Much of the material and insights featured in “Then” are well-worn territory, especially to anyone who has read Martin’s memoir “Born Standing Up,” which documents the same period. However, there is some value in actually watching how omnipresent Martin’s act became in America near the close of the ’70s. Catchphrases like “Excuse me!” or the image of a guy with a fake arrow through his head seeped into everything from advertising to amateur talent shows. Martin’s jokes eventually became something closer to kitsch, which indicated that his whole conceptual act had become stale, or in his mind, complete. It gave the comedian permission to retire it completely, and he wouldn’t perform comedy on stage for 35 years.

While “Then” traces a hyper-specific show-business arc the likes of which we’ll probably never see again, “Now” picks up with Martin in the present day as he prepares for a stage show with Martin Short and places the finishing touches on his illustrated memoir “Number One Is Walking: My Life in the Movies and Other Diversions.” Neville alternates between a verité style while filming Martin at work and a more traditional celebrity documentary mode, complete with talking-head interviews from people like Lorne Michaels, Tina Fey, and Martin’s wife, Anne Stringfield. He intersperses clips from his films, various promotion appearances, and contemporary B-roll of Martin biking, hanging out with fellow comedian Martin Short, and generally enjoying life.

Martin’s affable charm and general charisma go a long way to making “Now” generally watchable. It’s plainly enjoyable, for example, to  watch him and fellow comedian Martin Short run through jokes for an upcoming stage show and then, later, hang out in Los Angeles. The structure of “Now,” however, leaves something to be desired. It ping pongs across four decades of Martin’s life, detailing his post-“The Jerk” film career, his music career, his art collection, his feelings about his parents, and his current family life. Amidst this dizzying amount of information, Neville draws out a narrative of a melancholic, solitary performer who spent years keeping people at a remove slowly learning to embrace vulnerability and open himself up to life outside of his career.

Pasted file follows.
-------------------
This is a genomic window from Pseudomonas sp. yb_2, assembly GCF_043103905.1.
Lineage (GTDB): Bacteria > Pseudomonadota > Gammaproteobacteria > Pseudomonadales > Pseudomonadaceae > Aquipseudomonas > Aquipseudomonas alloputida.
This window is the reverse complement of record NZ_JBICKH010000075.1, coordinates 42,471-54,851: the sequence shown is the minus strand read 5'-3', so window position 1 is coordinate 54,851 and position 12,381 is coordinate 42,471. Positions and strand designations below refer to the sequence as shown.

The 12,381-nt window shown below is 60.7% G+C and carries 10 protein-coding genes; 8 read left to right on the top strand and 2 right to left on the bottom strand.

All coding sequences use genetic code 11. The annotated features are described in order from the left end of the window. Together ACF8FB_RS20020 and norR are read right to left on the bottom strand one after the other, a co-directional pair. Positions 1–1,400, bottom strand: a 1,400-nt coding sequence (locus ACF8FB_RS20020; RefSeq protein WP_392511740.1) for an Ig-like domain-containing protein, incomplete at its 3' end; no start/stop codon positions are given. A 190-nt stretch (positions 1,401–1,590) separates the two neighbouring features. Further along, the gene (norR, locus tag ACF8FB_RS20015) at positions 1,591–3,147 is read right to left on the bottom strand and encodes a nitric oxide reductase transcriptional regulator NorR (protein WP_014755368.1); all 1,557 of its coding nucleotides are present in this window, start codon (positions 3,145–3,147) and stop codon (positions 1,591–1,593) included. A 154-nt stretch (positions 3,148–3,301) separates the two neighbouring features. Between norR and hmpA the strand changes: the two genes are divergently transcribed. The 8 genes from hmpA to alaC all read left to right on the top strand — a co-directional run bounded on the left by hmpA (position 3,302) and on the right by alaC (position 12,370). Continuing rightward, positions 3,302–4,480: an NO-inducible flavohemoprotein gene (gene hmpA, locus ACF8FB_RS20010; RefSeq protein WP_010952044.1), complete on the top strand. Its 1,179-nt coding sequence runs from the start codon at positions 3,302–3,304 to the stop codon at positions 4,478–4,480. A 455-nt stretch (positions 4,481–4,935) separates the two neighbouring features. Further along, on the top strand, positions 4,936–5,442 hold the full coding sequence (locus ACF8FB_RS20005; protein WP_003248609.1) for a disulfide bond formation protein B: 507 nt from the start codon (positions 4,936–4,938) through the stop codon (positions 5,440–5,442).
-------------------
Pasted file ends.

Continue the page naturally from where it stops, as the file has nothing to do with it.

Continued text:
The portrait of Martin that he and Neville paint doesn’t feel false. If anything, it feels familiar and normal for an anxious, workaholic comedian to relax over time and discover there’s a whole world beyond performing. But “Now” doesn’t exactly serve this idea well because it has so many irons in the fire. In fact, the second part of “Steve! (Martin)” feels like five different movies in one, with the throughline of Martin in the present day not being strong enough to keep everything in balance. It also feels formally confused: sometimes it operates like an extension of the style in “Then” and other times it resembles a traditional celebrity doc. Plus, much of “Now” feels like Neville is running down a memory-lane checklist. It’s nice to see Martin wear the “¡Three Amigos!” jacket again or see him choke up thinking about John Candy, but it’s not communicating anything about Martin that we don’t already know. “Now” fares better when it focuses on Martin’s numerous disappointments with his film career, such as the undeserved commercial failure of “Pennies from Heaven” or how the critical drubbing that “Mixed Nuts” received sparked an existential crisis, and his eventual reconciliation with his hard-ass father. Both “Then” and “Now” go down smoothly enough to watch at home, but it’s only “Then” that captures a specific moment in American culture crucial for any young comedy nerds to learn about. At one point, this “wild and crazy guy” was so beloved that full crowds would follow him out into the streets after shows just so they could still be in his presence. Steve Martin was comedy’s Taylor Swift up until the minute he consciously decided to stop so he could try on many other different hats, which is as big a creative risk as anyone in show business has ever taken.

Grade: B-

SOURCE: Indie Wire

About Michael Zotos 484 Articles
Founder and owner of Performer.com/Performer Media LLC, a multimedia content creator for a variety of national plus local print & electronic media affiliates.